“The Hokan-Siouan family is thought to include a number of linguistic groups, but the classification of some of them is still disputed.” Muskogean, Caddoan, and Yuman are just a few of the branches that are offshoots of this linguistic family. The chief characteristic of this family is that the languages tend towards being agglutinative, meaning that words are not formed by isolated elements or inflection.

Finally, the Aztec-Tanoan language has two important groups: the Uto-Aztecan and the Tanoan. Some of the languages contained in this family are spoken in California, Utah, Wyoming, and Arizona. These languages have a limited degree of polysynthesism.

As you can see, the Native American languages are detailed and expansive. There is no wonder how there could have been six different words for raccoon when the English settlers arrived, or why they had chose to make the version of the word that they used distinct.

Tomorrow, when I am making my way down the highway, I will keep my eyes open for patches of black and white fur. Why? Of course, one reason for my attentiveness will be to avoid destroying one of the little creatures as it makes its pilgrimage across the highway. Another reason for my watchfulness, however, is the fact that I will be simultaneously redefining what I think it means to be a skunk and admiring the skunk’s antiquity. Just think, a people who populated North America for thousands of years contributed to the animal’s moniker, in the end giving it its name because of its stench and its foxlike appearance. The settlers that I read about in history books gave the skunk the name that I call it today. Rarely has a word ever seemed so special.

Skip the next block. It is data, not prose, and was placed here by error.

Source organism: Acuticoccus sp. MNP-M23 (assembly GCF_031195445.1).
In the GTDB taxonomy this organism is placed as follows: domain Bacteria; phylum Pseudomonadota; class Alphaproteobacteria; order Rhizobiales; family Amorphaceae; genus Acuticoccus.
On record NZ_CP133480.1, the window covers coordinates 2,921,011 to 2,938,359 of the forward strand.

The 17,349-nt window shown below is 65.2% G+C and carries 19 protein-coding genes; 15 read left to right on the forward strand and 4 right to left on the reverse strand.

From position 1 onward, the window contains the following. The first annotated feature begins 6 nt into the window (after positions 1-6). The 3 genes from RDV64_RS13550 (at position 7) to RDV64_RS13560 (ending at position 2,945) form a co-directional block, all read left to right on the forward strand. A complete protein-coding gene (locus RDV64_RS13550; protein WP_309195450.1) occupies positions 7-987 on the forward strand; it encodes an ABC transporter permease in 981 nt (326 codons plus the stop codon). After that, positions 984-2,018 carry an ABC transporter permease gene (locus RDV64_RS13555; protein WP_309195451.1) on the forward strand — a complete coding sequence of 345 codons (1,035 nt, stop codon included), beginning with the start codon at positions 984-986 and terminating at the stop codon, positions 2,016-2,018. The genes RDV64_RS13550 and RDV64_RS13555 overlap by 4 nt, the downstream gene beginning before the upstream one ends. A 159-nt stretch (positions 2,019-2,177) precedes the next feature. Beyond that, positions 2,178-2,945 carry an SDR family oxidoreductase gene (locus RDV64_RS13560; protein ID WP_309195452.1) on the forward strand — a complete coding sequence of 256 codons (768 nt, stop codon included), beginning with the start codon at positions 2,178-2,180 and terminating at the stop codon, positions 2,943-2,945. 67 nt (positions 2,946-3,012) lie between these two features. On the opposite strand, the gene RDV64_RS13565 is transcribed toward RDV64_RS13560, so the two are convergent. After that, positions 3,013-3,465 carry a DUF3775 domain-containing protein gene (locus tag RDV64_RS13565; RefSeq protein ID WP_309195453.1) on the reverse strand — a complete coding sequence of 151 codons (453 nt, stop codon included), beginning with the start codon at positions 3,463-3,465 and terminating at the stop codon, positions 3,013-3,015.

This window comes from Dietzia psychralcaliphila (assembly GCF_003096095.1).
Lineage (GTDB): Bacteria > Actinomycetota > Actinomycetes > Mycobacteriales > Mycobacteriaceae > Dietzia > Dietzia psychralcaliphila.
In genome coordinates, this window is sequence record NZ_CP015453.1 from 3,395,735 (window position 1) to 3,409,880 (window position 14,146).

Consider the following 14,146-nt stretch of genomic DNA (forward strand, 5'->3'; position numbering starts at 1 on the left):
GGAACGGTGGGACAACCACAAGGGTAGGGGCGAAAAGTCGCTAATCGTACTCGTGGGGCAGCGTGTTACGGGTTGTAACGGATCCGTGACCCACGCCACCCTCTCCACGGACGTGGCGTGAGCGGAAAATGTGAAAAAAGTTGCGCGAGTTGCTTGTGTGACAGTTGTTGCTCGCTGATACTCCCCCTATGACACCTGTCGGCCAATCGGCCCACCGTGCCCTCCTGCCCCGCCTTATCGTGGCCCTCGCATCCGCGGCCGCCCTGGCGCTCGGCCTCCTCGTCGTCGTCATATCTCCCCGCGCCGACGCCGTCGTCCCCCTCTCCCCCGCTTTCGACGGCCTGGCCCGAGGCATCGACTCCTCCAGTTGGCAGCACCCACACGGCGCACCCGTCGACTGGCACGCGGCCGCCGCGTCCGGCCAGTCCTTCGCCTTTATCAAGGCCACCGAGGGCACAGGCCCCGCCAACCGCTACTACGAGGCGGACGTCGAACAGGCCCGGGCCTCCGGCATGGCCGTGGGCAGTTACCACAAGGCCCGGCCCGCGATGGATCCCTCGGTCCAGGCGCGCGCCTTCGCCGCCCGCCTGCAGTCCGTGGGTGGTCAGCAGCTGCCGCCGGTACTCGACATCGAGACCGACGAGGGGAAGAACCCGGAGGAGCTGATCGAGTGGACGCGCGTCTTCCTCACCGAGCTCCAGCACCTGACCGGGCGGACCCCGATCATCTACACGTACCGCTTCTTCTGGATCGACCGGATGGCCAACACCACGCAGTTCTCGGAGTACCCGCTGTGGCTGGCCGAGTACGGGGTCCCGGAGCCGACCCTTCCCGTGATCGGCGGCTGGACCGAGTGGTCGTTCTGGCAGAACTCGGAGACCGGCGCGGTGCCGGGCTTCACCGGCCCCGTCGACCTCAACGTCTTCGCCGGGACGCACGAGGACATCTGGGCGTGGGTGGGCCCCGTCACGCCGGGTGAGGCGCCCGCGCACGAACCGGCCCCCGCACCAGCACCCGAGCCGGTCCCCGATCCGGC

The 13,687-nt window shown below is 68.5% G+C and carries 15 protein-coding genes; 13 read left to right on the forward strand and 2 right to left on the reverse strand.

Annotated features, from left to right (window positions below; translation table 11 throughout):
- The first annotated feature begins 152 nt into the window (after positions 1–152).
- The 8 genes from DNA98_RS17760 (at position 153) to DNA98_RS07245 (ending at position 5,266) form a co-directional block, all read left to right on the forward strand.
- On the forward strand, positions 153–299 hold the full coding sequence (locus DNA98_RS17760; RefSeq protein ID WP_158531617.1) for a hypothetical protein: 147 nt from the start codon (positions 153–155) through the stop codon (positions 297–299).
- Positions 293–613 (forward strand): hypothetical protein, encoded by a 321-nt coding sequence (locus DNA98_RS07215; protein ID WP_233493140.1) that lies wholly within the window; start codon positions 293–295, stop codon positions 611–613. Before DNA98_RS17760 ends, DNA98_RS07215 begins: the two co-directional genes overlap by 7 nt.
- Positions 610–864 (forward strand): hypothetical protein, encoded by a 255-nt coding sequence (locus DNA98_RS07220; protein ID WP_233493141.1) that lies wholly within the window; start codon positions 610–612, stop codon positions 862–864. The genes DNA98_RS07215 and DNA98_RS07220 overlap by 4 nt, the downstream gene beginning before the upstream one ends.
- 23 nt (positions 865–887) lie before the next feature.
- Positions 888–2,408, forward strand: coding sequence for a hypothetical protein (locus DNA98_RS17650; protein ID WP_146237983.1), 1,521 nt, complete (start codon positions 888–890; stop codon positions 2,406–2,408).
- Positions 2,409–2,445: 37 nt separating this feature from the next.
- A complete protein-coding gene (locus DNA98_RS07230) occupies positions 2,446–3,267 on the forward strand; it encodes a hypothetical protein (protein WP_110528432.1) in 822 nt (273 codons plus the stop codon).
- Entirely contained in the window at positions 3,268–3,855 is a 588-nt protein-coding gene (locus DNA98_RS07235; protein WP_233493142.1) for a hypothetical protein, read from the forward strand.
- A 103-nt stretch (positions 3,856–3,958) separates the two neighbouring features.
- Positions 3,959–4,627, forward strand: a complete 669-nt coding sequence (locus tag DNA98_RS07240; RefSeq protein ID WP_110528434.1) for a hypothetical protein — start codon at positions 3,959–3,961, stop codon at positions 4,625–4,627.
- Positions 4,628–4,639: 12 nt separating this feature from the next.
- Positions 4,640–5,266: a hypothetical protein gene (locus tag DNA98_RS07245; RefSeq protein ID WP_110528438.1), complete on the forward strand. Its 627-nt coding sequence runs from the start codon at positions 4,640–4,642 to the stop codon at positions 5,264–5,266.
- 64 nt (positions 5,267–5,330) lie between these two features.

The world around us is brimming with words that have been covered by the sands of time. They are awaiting revival in historical texts, in museums, and yes, in the medium of a busy American highway. One day soon, these words may once again be appreciated as words continue to rise and fall. Just as the settlers chose to make the word “skunk” their own, so do people in the modern world tailor words to fit their own communication needs. The language is continuously evolving. What will be the next word to change? “Sky?” “Ocean?” “Sun?” Life would be astonishingly different without any of these words for us, the current generation. Perhaps not so much for the generation that comes after us. Today’s “skunk” might be tomorrow’s “skuglih.”

References 

Bragg, Melyvn. The Adventure of English. New York: Arcade Publishing, 2003.